- Shopping Bag ( 0 items )
This text focuses on providing undergraduates the information they need to develop a command of logical-analytical techniques. From beginning to end, the text applies the tools of logic to actual cases; all examples and applications are from the legal context. Compact but rich in content, the text provides tips and warnings, a variety of aids, and appendices covering an overview of the legal environmental and a guide to writing argumentative papers.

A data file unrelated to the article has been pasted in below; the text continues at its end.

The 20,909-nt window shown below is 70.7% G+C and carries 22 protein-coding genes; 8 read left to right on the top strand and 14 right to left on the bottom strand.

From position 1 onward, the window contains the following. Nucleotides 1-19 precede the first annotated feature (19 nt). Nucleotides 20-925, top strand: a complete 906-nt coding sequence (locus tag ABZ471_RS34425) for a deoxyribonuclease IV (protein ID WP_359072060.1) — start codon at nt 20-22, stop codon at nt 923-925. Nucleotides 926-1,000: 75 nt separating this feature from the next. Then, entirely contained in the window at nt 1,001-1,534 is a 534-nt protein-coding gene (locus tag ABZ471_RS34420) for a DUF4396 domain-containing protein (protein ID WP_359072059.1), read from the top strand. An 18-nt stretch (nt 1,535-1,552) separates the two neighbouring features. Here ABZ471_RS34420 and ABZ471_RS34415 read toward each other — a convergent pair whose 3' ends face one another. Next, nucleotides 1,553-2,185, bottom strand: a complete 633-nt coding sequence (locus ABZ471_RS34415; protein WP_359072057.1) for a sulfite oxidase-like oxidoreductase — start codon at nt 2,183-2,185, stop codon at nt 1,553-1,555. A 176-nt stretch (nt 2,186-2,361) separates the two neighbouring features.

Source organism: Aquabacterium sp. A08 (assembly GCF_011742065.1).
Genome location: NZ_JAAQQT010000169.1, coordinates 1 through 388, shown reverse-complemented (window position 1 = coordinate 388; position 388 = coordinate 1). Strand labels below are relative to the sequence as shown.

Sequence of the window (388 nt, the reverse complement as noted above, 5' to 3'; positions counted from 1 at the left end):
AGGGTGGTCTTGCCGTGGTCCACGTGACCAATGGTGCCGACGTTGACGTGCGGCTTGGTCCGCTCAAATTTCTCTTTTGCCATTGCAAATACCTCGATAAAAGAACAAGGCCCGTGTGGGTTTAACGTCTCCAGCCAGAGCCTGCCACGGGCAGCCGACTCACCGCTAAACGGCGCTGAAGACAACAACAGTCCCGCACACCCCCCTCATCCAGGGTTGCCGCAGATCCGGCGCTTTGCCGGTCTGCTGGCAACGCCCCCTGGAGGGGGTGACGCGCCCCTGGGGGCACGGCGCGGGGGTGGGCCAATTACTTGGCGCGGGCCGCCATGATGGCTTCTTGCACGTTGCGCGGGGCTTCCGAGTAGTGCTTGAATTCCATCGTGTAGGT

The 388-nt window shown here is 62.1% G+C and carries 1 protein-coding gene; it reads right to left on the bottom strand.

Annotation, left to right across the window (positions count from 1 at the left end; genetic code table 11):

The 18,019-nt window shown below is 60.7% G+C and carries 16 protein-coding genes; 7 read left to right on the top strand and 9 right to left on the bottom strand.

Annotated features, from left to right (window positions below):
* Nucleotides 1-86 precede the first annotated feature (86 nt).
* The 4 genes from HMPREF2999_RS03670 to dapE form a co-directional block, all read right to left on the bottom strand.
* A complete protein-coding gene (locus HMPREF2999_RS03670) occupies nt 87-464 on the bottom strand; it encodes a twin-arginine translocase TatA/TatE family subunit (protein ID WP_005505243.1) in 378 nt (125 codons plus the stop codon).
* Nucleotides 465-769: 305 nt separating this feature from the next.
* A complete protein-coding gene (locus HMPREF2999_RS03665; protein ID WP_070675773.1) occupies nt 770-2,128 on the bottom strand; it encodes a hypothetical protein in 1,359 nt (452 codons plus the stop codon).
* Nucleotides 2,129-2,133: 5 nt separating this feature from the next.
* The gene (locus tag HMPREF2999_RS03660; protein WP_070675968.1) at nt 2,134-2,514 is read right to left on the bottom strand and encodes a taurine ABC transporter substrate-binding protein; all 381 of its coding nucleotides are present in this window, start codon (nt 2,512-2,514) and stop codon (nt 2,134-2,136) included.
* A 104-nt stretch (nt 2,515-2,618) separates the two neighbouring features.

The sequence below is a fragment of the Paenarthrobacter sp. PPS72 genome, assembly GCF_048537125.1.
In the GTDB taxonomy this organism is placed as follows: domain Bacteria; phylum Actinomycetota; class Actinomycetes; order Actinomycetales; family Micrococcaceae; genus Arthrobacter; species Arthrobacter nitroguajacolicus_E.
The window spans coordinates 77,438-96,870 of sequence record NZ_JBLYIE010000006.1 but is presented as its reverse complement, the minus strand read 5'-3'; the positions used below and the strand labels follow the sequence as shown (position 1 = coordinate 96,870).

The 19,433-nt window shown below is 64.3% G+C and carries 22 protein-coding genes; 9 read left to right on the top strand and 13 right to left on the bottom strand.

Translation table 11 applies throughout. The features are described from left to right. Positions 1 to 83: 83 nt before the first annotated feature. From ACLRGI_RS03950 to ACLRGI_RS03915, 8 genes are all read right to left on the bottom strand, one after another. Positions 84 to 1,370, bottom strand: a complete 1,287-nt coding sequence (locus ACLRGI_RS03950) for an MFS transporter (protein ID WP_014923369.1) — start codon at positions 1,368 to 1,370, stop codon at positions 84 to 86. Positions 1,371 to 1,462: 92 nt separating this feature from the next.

PART I: ELEMENTS OF REASONING. 1. Statements. Words. Meaning and Definition. Sentences, Language Uses, and Truth. 2. Arguments. The Nature of Arguing. Arguments in Logic and Arguments in Ordinary Discourse. Kinds of Argument: Deductive v. Inductive Reasoning. Deductive Reasoning and Methods of Appraising Validity. Inductive Reasoning and Methods of Appraising Strength. PART II: ELEMENTS OF LEGAL REASONING. 3. Reasoning and the Law. The Centrality of Reasoning in the Law. Deductive Reasoning and the Law. Inductive Reasoning and the Law. How Judges Reason. PART III: CASE ANALYSIS. 4. Guidelines for Analysing Cases. The Written Opinion. The Elements of a Written Opinion. 5. Analyzing Cases. Riggs v. Palmer. Analysis of Riggs v. Palmer. Palsgraf v. Long Island Railroad. Analysis of Palsgraf v. Long Island Railroad. Appendix I: Guidelines for Writing Argumentative Papers. Appendix II: Legal Fundamentals. For Further Reading.